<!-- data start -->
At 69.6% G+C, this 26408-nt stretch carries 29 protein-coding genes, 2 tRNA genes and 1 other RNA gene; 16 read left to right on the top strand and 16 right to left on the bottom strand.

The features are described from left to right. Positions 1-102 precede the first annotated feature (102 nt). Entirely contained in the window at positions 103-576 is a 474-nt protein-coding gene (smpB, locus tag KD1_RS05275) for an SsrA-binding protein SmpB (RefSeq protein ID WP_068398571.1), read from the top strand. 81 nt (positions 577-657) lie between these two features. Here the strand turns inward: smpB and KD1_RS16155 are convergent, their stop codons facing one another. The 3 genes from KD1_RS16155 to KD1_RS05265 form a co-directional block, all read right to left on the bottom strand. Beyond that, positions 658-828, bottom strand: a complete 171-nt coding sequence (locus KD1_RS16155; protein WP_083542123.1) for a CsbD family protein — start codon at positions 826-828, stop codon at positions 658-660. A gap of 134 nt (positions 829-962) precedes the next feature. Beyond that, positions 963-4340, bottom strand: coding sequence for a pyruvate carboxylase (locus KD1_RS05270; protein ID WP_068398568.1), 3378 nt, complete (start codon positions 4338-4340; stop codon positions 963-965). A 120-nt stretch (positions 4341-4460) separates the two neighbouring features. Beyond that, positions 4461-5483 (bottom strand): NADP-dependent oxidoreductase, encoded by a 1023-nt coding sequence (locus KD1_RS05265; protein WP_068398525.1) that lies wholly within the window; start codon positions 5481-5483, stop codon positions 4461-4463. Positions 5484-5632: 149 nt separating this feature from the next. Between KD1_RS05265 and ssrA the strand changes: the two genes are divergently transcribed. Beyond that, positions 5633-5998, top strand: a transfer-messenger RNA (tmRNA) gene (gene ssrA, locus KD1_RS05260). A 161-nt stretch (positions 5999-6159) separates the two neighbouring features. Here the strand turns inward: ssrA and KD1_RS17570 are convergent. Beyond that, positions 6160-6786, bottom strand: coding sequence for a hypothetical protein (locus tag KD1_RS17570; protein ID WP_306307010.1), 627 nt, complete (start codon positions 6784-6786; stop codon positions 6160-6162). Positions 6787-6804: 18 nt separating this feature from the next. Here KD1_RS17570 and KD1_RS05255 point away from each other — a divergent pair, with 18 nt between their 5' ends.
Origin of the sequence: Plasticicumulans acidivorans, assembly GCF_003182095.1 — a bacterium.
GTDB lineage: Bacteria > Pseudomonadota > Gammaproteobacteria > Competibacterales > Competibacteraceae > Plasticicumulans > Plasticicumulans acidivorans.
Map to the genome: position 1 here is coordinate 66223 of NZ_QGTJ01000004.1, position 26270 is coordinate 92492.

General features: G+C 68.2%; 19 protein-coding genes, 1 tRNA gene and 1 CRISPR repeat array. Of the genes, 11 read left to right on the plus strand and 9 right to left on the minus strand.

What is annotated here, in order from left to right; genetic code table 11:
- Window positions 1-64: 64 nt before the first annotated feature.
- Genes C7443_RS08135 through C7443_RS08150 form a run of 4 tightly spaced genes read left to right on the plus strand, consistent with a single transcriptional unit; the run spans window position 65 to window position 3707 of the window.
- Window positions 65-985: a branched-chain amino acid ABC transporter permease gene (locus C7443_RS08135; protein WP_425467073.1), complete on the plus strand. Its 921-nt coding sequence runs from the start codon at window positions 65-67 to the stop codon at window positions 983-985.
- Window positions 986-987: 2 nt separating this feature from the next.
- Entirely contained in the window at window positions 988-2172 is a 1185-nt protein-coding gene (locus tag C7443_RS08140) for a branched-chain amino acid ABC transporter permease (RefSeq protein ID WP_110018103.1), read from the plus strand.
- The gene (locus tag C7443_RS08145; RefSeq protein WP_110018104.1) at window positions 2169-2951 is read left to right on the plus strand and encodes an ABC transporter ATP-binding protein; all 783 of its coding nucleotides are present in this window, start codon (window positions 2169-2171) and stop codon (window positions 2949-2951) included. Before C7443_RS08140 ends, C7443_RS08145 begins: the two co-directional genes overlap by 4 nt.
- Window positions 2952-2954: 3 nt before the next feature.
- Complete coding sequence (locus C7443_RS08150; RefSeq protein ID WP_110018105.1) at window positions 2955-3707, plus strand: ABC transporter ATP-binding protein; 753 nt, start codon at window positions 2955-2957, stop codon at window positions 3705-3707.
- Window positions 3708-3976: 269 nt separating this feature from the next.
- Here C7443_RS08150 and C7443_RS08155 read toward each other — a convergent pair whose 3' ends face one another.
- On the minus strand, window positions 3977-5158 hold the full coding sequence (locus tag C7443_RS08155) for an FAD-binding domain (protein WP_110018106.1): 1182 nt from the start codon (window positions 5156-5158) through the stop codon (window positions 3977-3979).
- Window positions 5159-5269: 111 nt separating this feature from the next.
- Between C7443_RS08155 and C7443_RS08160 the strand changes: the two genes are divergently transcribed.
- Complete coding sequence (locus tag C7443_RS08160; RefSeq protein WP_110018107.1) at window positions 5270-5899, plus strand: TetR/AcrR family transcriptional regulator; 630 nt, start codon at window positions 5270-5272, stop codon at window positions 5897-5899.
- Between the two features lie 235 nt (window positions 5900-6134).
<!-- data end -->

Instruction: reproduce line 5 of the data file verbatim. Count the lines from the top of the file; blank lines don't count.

Map to the genome: position 1 here is coordinate 66223 of NZ_QGTJ01000004.1, position 26270 is coordinate 92492.